The tight end pool is shallow this year but that doesn’t mean there isn’t value to be had. Look at Dreessen for example. He’s already 30 and hasn’t put up gaudy receiving numbers in Houston so people will overlook him. But he also doesn’t have a lot of tread on his tires for a 30-year-old tight end and is a solid blocker in both the running game and in pass protection. He had touchdowns of 43 and 56 yards the past two seasons, which also suggests he has big-play capabilities. His age and limited production will keep the cost way down and teams could do much worse than a guy like Dreessen at tight end.

TACKLE: Anthony Collins
Jared Gaither will receive plenty of attention because of his name and the fact that he played very well for San Diego down the stretch last year. If the Chargers release former Pro Bowler Marcus McNeill, he’ll garner some attention as well (assuming he’s healthy after two straight seasons of injury issues). But at 26, Collins might be the best value on the market. His body of work isn’t very impressive because he’s only compiled five starts the last two seasons. But back in 2008 when he started 13 straight games, he proved to be an adequate blocker and could be a value to a team that loses out on Gaither. A team could essentially plug Collins into the starting lineup for a year or two while looking for a more long-term solution in the process.

GUARD: The Draft
I realize that this article is about finding value in free agency but I’m not going to shoehorn a player into a position that I don’t believe is a true value. Teams in need of a guard have one of two options in my eyes: Either pony up big for Carl Nicks or Evan Mathis, or look to fill the position in the draft. Nicks and Mathis will likely be worth the money but for teams with cap problems, the draft is their best bet. Brandon Washington (second round), Amini Silatolu (second or third), Brandon Brooks (third), Jeff Allen (fourth), Lucas Nix (fourth or fifth), Derek Dennis (sixth or seventh) and Joe Looney (seventh) would all be value picks if they were drafted in their projected round. Washington, Silatolu and Brooks might even be able to start right away depending on how they perform in training camp and preseason. Outside of that, guys like Chad Rinehart (Bills) and Geoff Schwartz (Panthers) offer some value in free agency, but both players are restricted free agents so who knows if they’ll even hit the open market.

CENTER: Nick Hardwick (Chargers)
Hardwick flirted with retirement following the season but he has since said the he will return for another year. He’s one of the better centers in the league when it comes to pass protection and he’s likely to be available if the Chargers want to get younger at the position. Hardwick would be a nice one or two-year signing for a pass-heavy team looking for a leader to fill the center position.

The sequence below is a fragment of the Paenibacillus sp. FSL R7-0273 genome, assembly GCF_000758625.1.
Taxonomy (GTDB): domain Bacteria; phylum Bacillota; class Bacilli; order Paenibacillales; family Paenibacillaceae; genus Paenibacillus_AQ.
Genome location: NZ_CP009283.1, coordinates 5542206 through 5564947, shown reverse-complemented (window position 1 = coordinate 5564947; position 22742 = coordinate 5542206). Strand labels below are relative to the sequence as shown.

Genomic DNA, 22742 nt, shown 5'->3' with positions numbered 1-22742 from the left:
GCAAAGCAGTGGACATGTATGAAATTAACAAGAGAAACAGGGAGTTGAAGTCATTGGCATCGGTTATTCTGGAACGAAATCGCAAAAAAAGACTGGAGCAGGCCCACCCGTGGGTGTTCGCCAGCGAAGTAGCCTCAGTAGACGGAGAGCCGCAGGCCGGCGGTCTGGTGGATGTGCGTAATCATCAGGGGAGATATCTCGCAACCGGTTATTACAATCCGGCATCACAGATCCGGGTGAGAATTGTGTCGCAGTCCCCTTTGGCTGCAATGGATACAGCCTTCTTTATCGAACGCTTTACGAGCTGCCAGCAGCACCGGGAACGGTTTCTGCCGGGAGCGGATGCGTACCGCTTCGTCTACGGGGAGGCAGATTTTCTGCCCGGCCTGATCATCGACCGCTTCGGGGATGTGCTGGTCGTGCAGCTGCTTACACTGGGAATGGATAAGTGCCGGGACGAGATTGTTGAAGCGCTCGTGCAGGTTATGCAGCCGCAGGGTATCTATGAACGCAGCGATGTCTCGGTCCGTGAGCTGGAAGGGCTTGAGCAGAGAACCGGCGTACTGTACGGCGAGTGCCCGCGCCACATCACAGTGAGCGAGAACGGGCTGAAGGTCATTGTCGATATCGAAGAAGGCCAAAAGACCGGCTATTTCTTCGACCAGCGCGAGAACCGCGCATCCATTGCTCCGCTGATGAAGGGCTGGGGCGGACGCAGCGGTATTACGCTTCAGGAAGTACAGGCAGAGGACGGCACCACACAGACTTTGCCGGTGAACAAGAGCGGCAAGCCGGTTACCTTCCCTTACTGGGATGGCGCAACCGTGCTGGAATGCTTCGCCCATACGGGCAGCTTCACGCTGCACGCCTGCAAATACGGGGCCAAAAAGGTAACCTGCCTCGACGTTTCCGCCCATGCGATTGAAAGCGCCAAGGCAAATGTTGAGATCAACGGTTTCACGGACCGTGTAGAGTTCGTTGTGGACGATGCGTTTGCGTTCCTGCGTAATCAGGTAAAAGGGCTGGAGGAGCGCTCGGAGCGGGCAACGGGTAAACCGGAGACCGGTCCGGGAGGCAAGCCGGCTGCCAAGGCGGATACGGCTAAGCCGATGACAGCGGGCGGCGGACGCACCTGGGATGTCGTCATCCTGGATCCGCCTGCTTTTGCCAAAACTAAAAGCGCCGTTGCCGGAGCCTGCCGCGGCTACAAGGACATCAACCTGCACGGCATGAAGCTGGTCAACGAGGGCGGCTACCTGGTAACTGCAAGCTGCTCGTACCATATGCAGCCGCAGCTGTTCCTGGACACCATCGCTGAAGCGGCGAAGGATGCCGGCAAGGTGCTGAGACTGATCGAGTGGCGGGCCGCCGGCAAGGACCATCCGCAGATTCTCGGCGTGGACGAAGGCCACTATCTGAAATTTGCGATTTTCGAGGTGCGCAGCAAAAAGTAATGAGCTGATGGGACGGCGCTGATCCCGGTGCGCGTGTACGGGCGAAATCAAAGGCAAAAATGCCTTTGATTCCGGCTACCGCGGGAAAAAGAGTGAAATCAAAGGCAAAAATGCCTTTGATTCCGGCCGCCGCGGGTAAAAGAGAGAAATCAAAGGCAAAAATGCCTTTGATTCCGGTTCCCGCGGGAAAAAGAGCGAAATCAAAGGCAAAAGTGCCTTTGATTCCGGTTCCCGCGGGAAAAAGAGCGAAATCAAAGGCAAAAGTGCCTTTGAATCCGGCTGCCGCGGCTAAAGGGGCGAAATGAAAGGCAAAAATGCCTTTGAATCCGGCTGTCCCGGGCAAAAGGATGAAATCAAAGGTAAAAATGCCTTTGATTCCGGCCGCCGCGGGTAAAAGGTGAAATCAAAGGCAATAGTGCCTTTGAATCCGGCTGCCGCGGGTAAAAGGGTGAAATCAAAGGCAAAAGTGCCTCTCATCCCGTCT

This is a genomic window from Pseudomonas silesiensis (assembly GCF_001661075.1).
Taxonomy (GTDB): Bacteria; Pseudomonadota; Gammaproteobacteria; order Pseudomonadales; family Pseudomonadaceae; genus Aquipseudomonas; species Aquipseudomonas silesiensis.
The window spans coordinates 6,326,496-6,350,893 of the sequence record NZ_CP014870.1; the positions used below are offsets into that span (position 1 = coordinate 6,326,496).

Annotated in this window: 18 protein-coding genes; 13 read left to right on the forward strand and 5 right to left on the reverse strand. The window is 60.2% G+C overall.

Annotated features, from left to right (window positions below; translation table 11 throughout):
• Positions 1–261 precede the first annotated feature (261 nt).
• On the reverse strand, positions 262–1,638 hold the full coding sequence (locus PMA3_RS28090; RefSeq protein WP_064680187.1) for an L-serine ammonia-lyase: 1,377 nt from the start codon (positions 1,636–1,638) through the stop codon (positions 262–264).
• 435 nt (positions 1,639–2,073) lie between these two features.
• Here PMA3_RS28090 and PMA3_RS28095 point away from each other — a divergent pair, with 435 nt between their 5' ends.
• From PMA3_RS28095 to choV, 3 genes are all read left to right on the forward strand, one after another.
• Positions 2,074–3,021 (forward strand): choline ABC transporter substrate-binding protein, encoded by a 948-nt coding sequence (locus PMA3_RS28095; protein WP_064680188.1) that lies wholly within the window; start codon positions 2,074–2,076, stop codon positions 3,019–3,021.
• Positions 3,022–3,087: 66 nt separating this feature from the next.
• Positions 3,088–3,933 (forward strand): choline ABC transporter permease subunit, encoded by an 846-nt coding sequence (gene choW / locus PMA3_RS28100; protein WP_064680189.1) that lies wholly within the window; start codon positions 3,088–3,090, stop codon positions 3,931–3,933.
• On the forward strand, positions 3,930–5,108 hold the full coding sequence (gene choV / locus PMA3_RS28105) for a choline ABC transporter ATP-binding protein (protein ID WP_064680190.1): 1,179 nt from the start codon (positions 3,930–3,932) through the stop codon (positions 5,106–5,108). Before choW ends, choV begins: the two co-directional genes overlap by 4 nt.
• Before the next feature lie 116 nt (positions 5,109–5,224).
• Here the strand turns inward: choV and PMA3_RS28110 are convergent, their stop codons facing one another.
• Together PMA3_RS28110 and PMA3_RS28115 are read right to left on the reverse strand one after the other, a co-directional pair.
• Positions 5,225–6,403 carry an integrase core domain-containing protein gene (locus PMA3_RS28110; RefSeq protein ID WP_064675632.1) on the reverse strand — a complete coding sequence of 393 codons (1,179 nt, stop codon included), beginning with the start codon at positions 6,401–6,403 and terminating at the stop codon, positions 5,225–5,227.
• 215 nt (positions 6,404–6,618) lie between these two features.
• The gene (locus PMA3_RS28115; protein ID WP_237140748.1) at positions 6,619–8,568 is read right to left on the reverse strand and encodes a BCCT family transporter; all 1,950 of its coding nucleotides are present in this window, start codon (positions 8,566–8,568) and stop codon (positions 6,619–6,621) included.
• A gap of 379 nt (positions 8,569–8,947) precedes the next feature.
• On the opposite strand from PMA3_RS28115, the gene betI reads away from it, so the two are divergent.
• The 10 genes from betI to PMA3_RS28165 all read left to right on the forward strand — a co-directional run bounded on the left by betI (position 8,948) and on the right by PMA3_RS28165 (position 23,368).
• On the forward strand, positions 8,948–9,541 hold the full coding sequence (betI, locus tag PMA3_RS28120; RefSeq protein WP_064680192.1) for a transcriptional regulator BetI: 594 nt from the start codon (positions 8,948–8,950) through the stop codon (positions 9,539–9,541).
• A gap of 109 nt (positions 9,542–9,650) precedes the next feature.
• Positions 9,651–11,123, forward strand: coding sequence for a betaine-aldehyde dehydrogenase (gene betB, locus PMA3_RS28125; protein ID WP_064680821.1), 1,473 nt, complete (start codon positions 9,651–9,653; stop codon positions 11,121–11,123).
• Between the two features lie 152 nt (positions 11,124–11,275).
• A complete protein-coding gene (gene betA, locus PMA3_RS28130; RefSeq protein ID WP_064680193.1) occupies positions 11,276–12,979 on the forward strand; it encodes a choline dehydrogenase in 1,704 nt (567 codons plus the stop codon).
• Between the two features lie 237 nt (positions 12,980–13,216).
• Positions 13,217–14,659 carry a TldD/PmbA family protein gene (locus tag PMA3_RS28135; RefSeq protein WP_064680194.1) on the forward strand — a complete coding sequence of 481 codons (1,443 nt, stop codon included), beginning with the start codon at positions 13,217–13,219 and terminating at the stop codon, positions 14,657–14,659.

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Running game powers Chargers over Broncos

For much of the 2009 season, the San Diego Chargers’ running game has been non-existent. But in the past two weeks, it has helped the Bolts recapture first place in the AFC West.

One week after rushing for 119 yards in a win over the Eagles, the Chargers racked up 203 rushing yards in a dominating 32-3 victory on Sunday. LaDainian Tomlinson was solid, rushing for 73 yards with a touchdown on 20 carries while Mike Tolbert finished with 58 yards and a touchdown on seven totes.

The Chargers revived another part of their game today too: Their pass rush. They sacked the combination of Kyle Orton and Chris Simms three times and intercepted Orton once when they blitzed a defensive back on the play. If they can get a similar effort from their pass rush moving forward, than this is going to be a tough team to beat over the final month of the season.

Denver is in a free fall right now. In their current four-game losing streak, they’ve allowed 29.3 points per game after allowing just 11 PPG in their six game winning streak. They couldn’t stop the Chargers’ running game and even when San Diego put the ball in the air, Denver got zero pressure on Philip Rivers.

Offensively, Simms started but was brutal again. Orton came in and immediately started moving the offense, but the drive stalled when Knowshon Moreno fumbled at the goal line and killed a scoring drive. After that, Orton failed to move the ball the rest of the contest and the Broncos’ offense fell flat.

Considering Denver is only one game behind with six remaining, I don’t want to overstate things. But San Diego has completely seized control in the AFC West and they look like they’re going to roll to another division title.

Photo from fOTOGLIF